8. A good woman and good mother has left the earth today and God has a new Angel. Minga’s love of her family, both biologic and “of her heart,” friends, and community were extraordinary. Minga’s “Comadre” and “BFF” Pam were a great team, connecting people from around the world in a wonderful life. While Minga’s journey on earth has ended, we are all left with poignant memories, including the vacation with Pamela in Panama City just last week.

    We are privileged to have known MInga, her family, and loving relationship with Pamela. Sincere thoughts and prayers for Minga’s family & BFF.

    Vaya con Dios, Minga!

    Katie & Ron

  9. I am so sorry for your loss Pam. I know minga and her/your family means so much to you. It was great that you both had last week to see each other.
    My love to you.

  10. Pam,

    What a wonderful last week you were able to spend with Minga. She was truly blessed to have you as a member of her family, just as she enriched your life. Still, I feel your tears.

    With love and affection,


  11. Oh Pam… I’m so sorry to hear this. How wonderful for you both that you got to visit before she left this world. Thank you for letting us all get to know her and the rest of your Panamanian family. ❤️

  12. for Bryna: She loved having all of you come, and she would be proud and honored that you are praying for her and for the healing of her heartbroken family. Thank you.

  13. for Jeannie: This is a hard one — death always is, even when expected. I think it’s miraculous that I got there last week, and we had such a silly fun time going to the Mall and such. I’m glad for Minga’s new shoes, and her lotion purchases in Victoria’s Secret, and our lunch at Ruby Tuesday’s and the Haagen Das ice cream we bought on the way out. I’m glad that her death was abrupt, and that she didn’t linger or suffer.

  14. for Phyllis: I’m so grateful that you’ve been such a big part of the glorious Panama experience all of these years, and that you got to know Minga. I remember her coming around the big dining room table to embrace you upon the news that your aunt had died. Very touching moment, and typical of her to offer comfort at such a time. Look forward to talking.

  15. for Eileen: Thank you, and I’m so glad my writing allowed you to feel connected with her too. Life is so fragile, and so precious. Her daughter Ana kept saying “But she was fine at breakfast, and fine while we were waiting in the corridor”. That’s how life is: there, and then not.Loss is hard, even when expected. Helps to have you thinking of me.

  16. for Linda: I love the image of Minga dancing, especially in her new shoes that she loved so much. Wonderful image. Thank you for this. And who in the world did we know who went to bible camp growing up? I remember the song, but not who sang it.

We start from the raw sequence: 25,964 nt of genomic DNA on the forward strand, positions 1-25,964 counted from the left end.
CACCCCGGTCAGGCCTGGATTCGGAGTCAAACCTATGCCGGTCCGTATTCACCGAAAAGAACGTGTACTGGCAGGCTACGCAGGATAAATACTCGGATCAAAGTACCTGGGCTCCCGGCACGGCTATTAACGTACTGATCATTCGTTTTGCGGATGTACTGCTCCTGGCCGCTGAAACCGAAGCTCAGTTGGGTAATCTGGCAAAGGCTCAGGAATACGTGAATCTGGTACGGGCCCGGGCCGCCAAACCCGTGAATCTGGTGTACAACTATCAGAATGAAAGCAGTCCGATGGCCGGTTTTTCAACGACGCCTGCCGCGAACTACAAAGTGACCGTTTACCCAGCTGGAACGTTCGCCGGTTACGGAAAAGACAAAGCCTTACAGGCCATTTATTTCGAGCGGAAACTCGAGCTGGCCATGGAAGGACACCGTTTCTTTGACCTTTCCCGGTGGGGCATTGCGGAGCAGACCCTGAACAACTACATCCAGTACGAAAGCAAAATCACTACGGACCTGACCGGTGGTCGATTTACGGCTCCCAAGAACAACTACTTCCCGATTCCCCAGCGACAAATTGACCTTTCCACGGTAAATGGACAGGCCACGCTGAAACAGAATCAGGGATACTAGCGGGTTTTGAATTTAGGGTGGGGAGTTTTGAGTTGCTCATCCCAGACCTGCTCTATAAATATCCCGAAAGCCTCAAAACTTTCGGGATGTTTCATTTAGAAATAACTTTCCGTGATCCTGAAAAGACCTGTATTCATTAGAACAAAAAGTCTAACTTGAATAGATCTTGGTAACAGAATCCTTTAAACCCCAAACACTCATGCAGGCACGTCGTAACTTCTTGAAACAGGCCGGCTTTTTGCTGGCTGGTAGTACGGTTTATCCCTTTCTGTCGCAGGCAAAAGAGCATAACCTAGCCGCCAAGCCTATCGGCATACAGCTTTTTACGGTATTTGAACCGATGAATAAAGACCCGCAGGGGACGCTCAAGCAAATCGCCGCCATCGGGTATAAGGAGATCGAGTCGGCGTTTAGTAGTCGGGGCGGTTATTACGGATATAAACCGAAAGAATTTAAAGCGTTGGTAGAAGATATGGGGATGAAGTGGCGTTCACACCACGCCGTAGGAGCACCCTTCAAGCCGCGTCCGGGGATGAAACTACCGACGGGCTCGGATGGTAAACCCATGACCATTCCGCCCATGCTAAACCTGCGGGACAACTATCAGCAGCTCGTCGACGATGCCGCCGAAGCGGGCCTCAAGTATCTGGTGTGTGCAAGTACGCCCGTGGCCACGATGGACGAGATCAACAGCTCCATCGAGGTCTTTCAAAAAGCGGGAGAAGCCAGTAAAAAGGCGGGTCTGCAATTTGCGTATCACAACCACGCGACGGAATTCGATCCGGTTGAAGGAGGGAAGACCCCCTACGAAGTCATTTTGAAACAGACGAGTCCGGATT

17. for Maria:”Everyday, nonchalant fortitude” describes Minga exactly. You knew her deeply, even though your time with her was short and several years ago. I’m so glad you and Sharon came — what a wonderful time that was. A friend of mine who knows Minga said “there was no downside to her”. Those of us who live or lived with difficult mothers know the downside. Minga had none of that, despite her hard life. What she offered was a gift, and I’m so grateful to have welcomed that gift with open arms. Friend and member of the family indeed.

  18. for Sharon: the word Lily used when I asked how her mother is doing is “shattered”. For such a tiny person, Minga was a huge presence in the life of her family, and this loss is immense. I’m so grateful to have spent the last full week of her life with her. I think the timing was a miracle. Thank you for your compassion and understanding, my friend.

  19. for Katie: You and Ron had more than one opportunity to meet Minga, and I’m so glad. She was indeed a special person, and I like the idea of God having a new Angel. She firmly believed, as you know, that her mother and the Virgin would be there at the moment of her death. I like that thought. You know, from having lost Linda, how difficult this is. Thank you for your caring and compassionate words.

  20. for J: You would have loved seeing her at the Mall — she had such a good time. I always hoped to get you and your family down there to meet her. But I think you know her from the blog, and know how special she was. This is a hard loss indeed. Thank you for caring.

  21. for Frances: Well, we knew this moment would come — but that doesn’t make it any easier. Minga was a beautiful soul, and her death is an immense loss. Thank you for caring.

  22. for Linda: Have been going through old pics, and came upon the ones of us dressed in polleras, and pics of the mondongo dinner. What a fun time that was. So glad you and Sid got to know her. This is an immense loss, and I feel it deeply. Thank you for these words.

  23. for Ben: I think those of you who’ve read the blog all these years did know her. You would have enjoyed meeting her in person, although she’d have hardly reached up to your chest! She was a tiny person — with a huge heart. Her death is a sad thing for me. We’re never ready, are we?

  24. I’m so sorry for your loss, and it’s our loss, indeed… She was like a family to me though I didn’t know her in person. Life is a journey that we know will end somewhere, someday… What’s precious is to establish loving bonds that will stay forever..

  25. for Vedat: How kind of you to send compassion over all the miles between us. I am very grateful for your kind expression of concern, and love that you felt you knew Minga through the blog. She was a very special person, never bitter over the poverty into which she was born and lived for much of her life. She had little by way of material things, but much love. This was indeed a precious relationship in my life.